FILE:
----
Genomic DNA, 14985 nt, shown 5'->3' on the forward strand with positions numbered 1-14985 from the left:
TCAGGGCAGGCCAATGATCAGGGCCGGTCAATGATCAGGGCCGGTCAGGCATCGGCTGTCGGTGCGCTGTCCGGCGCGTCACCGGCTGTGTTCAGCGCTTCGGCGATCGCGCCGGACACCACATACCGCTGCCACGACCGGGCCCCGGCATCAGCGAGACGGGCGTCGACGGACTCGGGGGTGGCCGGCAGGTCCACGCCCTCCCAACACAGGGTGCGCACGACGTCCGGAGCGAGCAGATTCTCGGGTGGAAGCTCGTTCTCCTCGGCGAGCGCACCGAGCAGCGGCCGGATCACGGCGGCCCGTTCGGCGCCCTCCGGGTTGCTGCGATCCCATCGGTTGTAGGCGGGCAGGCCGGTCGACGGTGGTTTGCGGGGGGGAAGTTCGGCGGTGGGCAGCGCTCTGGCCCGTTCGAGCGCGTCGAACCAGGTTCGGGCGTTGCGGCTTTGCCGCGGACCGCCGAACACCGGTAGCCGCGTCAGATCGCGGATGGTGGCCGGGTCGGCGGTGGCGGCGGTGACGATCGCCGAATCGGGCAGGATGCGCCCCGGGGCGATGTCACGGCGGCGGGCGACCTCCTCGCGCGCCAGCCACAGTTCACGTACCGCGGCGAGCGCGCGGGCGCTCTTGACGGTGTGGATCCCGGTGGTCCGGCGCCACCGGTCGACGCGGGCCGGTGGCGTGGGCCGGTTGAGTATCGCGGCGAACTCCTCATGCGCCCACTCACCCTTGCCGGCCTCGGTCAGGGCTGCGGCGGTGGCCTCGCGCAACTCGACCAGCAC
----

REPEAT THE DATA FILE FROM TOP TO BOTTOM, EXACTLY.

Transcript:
Genomic DNA, 14985 nt, shown 5'->3' on the forward strand with positions numbered 1-14985 from the left:
TCAGGGCAGGCCAATGATCAGGGCCGGTCAATGATCAGGGCCGGTCAGGCATCGGCTGTCGGTGCGCTGTCCGGCGCGTCACCGGCTGTGTTCAGCGCTTCGGCGATCGCGCCGGACACCACATACCGCTGCCACGACCGGGCCCCGGCATCAGCGAGACGGGCGTCGACGGACTCGGGGGTGGCCGGCAGGTCCACGCCCTCCCAACACAGGGTGCGCACGACGTCCGGAGCGAGCAGATTCTCGGGTGGAAGCTCGTTCTCCTCGGCGAGCGCACCGAGCAGCGGCCGGATCACGGCGGCCCGTTCGGCGCCCTCCGGGTTGCTGCGATCCCATCGGTTGTAGGCGGGCAGGCCGGTCGACGGTGGTTTGCGGGGGGGAAGTTCGGCGGTGGGCAGCGCTCTGGCCCGTTCGAGCGCGTCGAACCAGGTTCGGGCGTTGCGGCTTTGCCGCGGACCGCCGAACACCGGTAGCCGCGTCAGATCGCGGATGGTGGCCGGGTCGGCGGTGGCGGCGGTGACGATCGCCGAATCGGGCAGGATGCGCCCCGGGGCGATGTCACGGCGGCGGGCGACCTCCTCGCGCGCCAGCCACAGTTCACGTACCGCGGCGAGCGCGCGGGCGCTCTTGACGGTGTGGATCCCGGTGGTCCGGCGCCACCGGTCGACGCGGGCCGGTGGCGTGGGCCGGTTGAGTATCGCGGCGAACTCCTCATGCGCCCACTCACCCTTGCCGGCCTCGGTCAGGGCTGCGGCGGTGGCCTCGCGCAACTCGACCAGCAC